Tomorrow, Ash Wednesday, marks the beginning of the liturgical season of Lent – a time for returning to God, a time of preparation for Christ’s death on the cross, and a time for emptying ourselves of those things which hold us back from a deeper relationship with Christ… I am so excited to see how God will use the extra time and energy in my spiritual and relational walk.  I am anxious to see what he has planned. (2/24/09)

I’m not so sure this would be such a big deal if others didn’t make it so dramatic…I haven’t felt it yet, but I half expect to experience at least some phase of loneliness during this thing. (2/25/09)

I’m finding that it’s really easy to make this whole deal into some over-dramatic pity party about how I’m completely cut off from civilization, blah blah blah.  I’ve tried to blame it on other people being over-dramatic, but I must admit that I have committed much of the dramatization myself…I’m really experiencing a considerable amount of FREEDOM… I’m praying for the endurance to run this course and to finish it better than I started it. (2/26/09)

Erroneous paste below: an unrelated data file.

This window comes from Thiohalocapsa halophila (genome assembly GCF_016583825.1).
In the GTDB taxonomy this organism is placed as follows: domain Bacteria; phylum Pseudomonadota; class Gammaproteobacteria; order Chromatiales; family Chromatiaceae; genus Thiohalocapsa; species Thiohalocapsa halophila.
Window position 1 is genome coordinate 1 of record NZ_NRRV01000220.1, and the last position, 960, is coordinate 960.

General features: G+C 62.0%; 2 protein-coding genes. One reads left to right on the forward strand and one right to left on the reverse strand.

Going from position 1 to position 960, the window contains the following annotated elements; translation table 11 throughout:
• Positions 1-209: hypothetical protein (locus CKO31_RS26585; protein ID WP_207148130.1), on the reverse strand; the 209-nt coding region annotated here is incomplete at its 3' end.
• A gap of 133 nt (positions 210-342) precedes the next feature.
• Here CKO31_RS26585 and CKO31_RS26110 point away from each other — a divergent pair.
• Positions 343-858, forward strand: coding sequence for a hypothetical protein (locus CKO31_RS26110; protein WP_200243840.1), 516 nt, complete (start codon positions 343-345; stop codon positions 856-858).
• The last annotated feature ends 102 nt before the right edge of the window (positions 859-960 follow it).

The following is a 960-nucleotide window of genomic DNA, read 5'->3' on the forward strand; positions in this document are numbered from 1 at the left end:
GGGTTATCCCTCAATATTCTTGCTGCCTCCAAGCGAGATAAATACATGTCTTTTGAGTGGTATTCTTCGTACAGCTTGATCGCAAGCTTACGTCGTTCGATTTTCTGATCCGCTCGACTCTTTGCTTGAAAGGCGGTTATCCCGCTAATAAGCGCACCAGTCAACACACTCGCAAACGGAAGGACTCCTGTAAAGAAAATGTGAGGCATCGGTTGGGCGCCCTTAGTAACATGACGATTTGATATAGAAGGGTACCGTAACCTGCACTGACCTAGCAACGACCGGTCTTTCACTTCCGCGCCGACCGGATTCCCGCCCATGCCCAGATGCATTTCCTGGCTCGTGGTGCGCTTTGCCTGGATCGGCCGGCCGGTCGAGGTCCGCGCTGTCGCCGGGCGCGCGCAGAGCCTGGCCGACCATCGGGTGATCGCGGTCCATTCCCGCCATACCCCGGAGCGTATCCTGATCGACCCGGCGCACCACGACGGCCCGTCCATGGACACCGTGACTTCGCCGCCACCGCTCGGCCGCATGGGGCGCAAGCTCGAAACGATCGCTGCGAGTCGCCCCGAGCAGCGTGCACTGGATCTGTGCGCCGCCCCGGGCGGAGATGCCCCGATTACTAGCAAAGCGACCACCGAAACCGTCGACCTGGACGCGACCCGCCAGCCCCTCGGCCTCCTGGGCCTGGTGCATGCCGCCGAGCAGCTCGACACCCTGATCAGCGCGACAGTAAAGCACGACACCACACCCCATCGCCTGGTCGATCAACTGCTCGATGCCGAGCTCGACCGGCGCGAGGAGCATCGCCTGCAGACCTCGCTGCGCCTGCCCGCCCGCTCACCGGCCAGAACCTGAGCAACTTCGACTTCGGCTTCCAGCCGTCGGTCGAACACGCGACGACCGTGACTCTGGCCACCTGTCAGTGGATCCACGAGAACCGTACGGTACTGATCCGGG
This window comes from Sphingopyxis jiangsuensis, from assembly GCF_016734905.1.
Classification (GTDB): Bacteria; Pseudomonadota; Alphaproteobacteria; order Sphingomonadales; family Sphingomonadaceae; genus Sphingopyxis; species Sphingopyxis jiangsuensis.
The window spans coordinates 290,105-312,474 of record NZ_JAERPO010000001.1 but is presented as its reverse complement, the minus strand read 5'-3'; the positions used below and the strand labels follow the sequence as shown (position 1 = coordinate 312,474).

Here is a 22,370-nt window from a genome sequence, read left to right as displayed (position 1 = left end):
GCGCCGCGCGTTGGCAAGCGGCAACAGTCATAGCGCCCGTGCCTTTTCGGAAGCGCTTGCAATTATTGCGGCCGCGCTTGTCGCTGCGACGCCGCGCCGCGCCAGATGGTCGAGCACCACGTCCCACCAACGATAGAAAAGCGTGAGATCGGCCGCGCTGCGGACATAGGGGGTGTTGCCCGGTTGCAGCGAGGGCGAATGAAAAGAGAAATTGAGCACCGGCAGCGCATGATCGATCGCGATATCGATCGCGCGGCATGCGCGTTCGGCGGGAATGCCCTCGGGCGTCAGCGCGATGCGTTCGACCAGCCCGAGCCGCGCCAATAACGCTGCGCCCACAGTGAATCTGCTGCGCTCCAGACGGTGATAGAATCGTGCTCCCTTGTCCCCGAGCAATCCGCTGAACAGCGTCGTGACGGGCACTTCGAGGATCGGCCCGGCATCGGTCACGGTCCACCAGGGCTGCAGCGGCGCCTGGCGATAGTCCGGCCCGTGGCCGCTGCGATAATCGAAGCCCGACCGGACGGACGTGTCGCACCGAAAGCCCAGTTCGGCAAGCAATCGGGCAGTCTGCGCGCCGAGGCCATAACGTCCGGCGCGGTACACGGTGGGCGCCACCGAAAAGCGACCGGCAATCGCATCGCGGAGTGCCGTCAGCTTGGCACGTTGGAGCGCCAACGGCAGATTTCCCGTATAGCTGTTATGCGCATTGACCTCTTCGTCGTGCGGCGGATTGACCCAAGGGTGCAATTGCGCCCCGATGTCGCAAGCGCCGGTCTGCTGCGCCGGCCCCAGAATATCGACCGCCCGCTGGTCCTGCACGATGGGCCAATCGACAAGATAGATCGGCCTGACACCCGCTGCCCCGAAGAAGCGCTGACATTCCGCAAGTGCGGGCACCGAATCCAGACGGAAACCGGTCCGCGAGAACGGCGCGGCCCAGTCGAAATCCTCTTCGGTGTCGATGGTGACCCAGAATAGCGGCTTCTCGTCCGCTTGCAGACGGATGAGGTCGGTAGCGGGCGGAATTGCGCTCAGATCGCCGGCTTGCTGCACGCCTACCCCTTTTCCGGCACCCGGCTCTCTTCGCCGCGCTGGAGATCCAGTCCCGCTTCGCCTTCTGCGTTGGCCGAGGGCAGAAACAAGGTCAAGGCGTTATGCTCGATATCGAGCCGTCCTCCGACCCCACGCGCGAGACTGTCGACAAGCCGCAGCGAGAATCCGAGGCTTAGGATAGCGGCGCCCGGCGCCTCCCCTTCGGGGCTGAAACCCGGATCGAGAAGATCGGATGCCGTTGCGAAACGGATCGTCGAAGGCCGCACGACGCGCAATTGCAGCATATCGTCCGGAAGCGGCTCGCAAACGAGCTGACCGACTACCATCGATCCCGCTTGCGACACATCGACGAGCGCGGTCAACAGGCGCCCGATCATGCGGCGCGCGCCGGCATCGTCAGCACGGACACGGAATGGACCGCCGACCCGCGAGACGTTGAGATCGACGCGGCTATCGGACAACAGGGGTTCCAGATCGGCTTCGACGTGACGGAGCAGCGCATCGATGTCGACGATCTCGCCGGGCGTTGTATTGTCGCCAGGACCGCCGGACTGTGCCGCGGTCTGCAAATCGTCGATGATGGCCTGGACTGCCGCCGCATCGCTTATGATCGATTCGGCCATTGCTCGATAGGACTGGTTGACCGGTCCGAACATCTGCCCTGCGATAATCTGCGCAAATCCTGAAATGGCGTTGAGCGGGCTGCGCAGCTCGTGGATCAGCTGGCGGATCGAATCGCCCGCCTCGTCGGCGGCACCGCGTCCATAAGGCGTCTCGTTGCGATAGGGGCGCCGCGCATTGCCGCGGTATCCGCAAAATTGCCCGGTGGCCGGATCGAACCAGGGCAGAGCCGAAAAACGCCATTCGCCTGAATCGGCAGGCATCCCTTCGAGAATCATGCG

If I spent half the energy I do on wondering what everyone else might be doing right now actually seeking to understand what God is up to right now… there would be freedom… I could potentially feel much more connected to what God is already doing around me and could thus become more connected to His mission and will.  (2/28/09)

I’m sure Satan is lurking and just waiting for my guard to drop – I pray that it will not! (3/1/09)

While there are certainly challenges in a culture that is so chained to the internet, the blessings have already far outweighed any “suffering.”  It’s hard to put into words the ways in which things have changed.  There’s a sense of freedom that I love. (3/3/09)

I continue to anticipate the ways that God will continue to provide provision, pardon, and protection in this season. (3/4/09)

I know that I can’t place my self worth in what other people do or say, yet I found myself doing exactly that on several occasions today… I’m in a position where I’m forced to face these feelings… No more escape.  No more running.  Just some real honest reflection about what’s really going on here.  Where do I get my self worth?  To whom am I really connected?  How do I face feelings of loneliness?  What do I do about it?  Where do I instinctively turn?… The breaking isn’t fun… the truth is, though, that we need the brokenness to experience the healing and restoration.  That is the hope that we look for in the resurrection.  (3/5/09)